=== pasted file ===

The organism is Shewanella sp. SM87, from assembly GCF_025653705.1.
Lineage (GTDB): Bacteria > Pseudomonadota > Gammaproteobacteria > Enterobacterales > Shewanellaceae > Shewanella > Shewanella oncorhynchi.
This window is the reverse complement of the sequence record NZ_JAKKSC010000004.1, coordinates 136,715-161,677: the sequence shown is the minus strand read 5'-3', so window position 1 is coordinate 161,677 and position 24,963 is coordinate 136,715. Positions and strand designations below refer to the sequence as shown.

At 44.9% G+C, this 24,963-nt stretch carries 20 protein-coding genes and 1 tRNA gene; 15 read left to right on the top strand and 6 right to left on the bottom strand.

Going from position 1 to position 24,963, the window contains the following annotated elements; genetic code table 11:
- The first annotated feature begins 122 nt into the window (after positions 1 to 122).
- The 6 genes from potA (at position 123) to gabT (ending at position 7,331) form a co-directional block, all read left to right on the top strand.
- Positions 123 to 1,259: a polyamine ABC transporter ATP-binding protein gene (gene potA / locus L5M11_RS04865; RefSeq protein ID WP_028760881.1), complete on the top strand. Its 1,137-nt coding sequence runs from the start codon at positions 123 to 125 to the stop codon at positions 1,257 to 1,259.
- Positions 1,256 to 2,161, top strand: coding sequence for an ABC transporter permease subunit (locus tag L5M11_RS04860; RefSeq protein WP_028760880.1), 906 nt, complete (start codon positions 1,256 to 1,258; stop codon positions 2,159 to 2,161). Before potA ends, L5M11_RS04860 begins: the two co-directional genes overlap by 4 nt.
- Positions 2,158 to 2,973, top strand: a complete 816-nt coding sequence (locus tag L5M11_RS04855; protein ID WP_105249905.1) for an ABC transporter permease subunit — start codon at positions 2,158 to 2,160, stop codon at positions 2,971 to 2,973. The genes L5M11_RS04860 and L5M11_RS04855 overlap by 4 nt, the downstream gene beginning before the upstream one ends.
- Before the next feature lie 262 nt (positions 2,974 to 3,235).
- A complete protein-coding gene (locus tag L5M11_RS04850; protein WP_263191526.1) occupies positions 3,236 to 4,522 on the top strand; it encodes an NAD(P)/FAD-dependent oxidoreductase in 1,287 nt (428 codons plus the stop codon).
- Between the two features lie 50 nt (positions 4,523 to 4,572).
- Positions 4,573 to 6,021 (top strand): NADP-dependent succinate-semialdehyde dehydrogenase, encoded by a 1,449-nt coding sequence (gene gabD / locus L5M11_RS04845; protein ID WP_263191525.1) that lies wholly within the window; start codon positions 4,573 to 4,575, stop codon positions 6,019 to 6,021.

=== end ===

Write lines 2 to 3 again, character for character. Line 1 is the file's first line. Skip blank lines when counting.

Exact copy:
Lineage (GTDB): Bacteria > Pseudomonadota > Gammaproteobacteria > Enterobacterales > Shewanellaceae > Shewanella > Shewanella oncorhynchi.
This window is the reverse complement of the sequence record NZ_JAKKSC010000004.1, coordinates 136,715-161,677: the sequence shown is the minus strand read 5'-3', so window position 1 is coordinate 161,677 and position 24,963 is coordinate 136,715. Positions and strand designations below refer to the sequence as shown.